U.S. Attorney Thomas M. DiBiagio's harshly worded letter describing the Maryland FBI as a "marginal presence at best [and] ... not sufficiently engaged" in fighting traditional crime angered agents across the country yesterday who call the criticism unfounded in light of the new bureau-wide priority of preventing terrorism.
"Anyone who is complaining that we have not had quite the same commitment to white-collar crime in the short term is not looking at the long-term national and international implications of terrorism," said Oregon FBI agent Nancy L. Savage, president of FBI Agents Association. "I have dealt with a lot of U.S. attorneys, and I can't imagine questioning this priority."
Writing to FBI Special Agent in Charge Gary M. Bald in a Jan. 9 letter obtained and published yesterday by The Sun, DiBiagio asserted that the Maryland FBI "has become distracted and almost useless as they try to figure out how to address terrorism."
He also said that the bureau is "not sufficiently engaged" in investigating cases involving violent crime, and corporate and public corruption, adding, "This is completely unacceptable."
DiBiagio's letter angered officials at FBI headquarters in Washington, sources there say, and also upset some at the Department of Justice, which oversees U.S. attorneys. Those officials in Washington apparently felt that the letter did not reflect the spirit of cooperation within the law enforcement community that they have been trying to promote.
A federal law enforcement official said that Attorney General John Ashcroft and FBI Director Robert S. Mueller III "have made counterterrorism the No. 1 priority, and any U.S. attorney not heeding that message should take a second look at who they're serving."
President Bush is likely to reinforce that message today when he speaks at FBI headquarters on what the White House describes as "improving counterterrorism intelligence."
DiBiagio did not return phone calls yesterday. In a statement released through the Justice Department's public affairs office in Washington late Wednesday night, he sought to play down the criticism contained in the letter.
"Counterterrorism is the top priority for both" the U.S. attorney's office and the FBI, DiBiagio said. "We are committed to continuing our excellent teamwork."
The FBI has made sweeping changes in its operations under pressure from the Bush administration to refocus the bureau on averting another attack. In a briefing for reporters Jan. 30, Mueller described the bureau's top three priorities as protecting the country from terrorism, espionage and cyber attacks.
Lists at odds
In his letter, DiBiagio named public corruption, white-collar crime and major violent crime as his priorities, which came in fourth, seventh and eighth out of 10 on the FBI's priority list.
The difference in focus underscores the balancing act that bureaus across the country face as they try to adapt to the new anti-terrorism mandate, while feeling pressure to continue working the cases that built the FBI into the nation's foremost law enforcement agency.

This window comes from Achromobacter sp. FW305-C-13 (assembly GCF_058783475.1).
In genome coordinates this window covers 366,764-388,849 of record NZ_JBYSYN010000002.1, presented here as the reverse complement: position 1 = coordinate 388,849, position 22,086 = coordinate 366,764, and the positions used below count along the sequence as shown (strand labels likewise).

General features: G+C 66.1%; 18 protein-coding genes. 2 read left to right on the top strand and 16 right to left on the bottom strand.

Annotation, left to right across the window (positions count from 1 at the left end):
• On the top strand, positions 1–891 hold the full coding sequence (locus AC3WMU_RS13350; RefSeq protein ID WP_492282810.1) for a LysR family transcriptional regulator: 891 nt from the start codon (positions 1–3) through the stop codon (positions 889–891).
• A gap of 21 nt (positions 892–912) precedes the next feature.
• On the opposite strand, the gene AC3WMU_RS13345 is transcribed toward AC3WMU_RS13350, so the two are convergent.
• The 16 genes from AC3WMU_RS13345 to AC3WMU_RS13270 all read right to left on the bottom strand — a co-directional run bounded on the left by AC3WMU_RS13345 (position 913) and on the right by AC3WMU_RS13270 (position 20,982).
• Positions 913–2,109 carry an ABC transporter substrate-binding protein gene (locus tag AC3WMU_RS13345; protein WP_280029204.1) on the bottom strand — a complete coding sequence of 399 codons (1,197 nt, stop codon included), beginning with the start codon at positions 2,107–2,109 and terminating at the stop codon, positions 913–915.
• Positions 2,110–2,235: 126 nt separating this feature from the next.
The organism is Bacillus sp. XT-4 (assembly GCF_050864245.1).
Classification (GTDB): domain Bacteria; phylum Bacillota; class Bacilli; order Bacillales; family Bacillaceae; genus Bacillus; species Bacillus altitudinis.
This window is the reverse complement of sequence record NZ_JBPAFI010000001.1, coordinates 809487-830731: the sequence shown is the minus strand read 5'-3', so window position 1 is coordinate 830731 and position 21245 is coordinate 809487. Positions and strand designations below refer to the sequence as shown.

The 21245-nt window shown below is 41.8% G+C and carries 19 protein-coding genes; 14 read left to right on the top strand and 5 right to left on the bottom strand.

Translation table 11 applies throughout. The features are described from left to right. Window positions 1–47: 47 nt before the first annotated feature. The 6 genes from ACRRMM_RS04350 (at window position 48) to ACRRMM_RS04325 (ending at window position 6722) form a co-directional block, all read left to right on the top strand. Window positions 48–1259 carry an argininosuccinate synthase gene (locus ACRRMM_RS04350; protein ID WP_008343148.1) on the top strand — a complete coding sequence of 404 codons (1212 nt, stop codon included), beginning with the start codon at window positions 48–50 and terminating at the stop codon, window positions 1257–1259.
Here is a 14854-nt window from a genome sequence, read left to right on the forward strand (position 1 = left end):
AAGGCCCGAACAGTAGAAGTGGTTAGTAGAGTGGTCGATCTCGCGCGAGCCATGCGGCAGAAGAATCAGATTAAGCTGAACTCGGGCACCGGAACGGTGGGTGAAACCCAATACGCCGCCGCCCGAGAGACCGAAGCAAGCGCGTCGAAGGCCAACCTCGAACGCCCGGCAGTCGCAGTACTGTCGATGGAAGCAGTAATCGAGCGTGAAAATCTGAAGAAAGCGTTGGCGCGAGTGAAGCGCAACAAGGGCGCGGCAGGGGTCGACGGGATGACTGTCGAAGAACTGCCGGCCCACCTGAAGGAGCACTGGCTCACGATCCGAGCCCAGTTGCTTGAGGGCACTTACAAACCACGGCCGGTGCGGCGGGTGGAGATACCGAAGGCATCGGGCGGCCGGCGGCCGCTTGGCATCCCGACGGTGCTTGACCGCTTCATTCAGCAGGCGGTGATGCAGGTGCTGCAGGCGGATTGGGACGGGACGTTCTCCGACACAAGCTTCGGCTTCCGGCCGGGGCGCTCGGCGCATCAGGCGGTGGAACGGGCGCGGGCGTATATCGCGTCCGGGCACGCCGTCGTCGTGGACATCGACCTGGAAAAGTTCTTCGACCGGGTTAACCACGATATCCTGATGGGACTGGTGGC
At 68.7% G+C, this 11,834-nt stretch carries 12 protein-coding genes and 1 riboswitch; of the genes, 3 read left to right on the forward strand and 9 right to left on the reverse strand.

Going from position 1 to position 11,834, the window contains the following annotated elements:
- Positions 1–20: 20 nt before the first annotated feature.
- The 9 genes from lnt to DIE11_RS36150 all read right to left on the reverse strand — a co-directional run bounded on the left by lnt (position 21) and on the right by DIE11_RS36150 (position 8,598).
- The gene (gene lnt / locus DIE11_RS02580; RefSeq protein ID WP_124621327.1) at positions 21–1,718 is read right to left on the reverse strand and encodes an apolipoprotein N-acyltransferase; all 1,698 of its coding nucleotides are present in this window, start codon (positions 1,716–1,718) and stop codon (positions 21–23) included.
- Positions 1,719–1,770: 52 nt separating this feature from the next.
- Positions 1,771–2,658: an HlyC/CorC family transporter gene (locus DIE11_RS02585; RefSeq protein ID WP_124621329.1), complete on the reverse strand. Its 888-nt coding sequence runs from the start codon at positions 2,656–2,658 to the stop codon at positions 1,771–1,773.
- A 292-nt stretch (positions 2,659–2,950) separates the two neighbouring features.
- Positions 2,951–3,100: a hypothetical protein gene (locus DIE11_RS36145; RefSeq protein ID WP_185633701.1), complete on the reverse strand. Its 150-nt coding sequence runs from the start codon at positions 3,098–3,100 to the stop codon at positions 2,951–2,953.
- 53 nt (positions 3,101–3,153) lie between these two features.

Now the bureau has a more daunting challenge - preventing events that have yet to happen, often by arrests that might not produce the splashy headlines and public trials that often serve to convince the public of the bureau's effectiveness.
Bald, the Baltimore FBI chief, said in an interview Wednesday that a practical result of the new focus is likely to be a drop in the number of traditional criminal indictments stemming from local FBI investigations.
"We are still addressing the violent crime matters, but we're not going to have the same number of people to address violent crime matters that we did in the past," Bald said.
Across the country, such investigations have fallen increasingly to state and local law enforcement. Police chiefs have instructed their officers to take over local bank robberies and nonterror, intelligence-gathering operations that previously fell to the FBI.
As a result, more of those cases have ended up in the hands of city and county prosecutors, not federal ones.
Chuck Wexler, executive director of the Police Executive Research Forum, which studies the FBI and local law enforcement, said U.S. attorneys will have to let some cases go. "A decision has to be made as to who is doing what," Wexler said. "We can't afford the duplication. And you can't have it both ways. You can't say we're going to focus on terrorism but also do all of these other things, too."
Despite the emphasis that DiBiagio's letter put on violent crime and corruption cases, the prosecutor has said in the past that he is eager to fight terrorism. He assigned one of his senior attorneys, Harvey E. Eisenberg, to terror-related probes full-time since the Sept. 11, 2001, attacks.
His office has also been successful in taking on white-collar fraud and public corruption cases.
Federal prosecutors and the FBI in Baltimore gained national attention last month for the fraud prosecution of former Allfirst Financial Inc. currency trader John Rusnak. A former Baltimore Development Corp. official, Terry P. Dean, went on trial this week in U.S. District Court in Baltimore, accused of soliciting cash from businessmen involved in city revitalization projects.
Split over Staples case
But in at least one well-publicized instance, Baltimore's federal prosecutor and the local FBI office split over the significance of a public corruption case.
DiBiagio declined last spring to prosecute the FBI's three-year investigation into whether city police officers were paid for work they never did at Staples Inc. or worked at the office-supply chain while on police duty.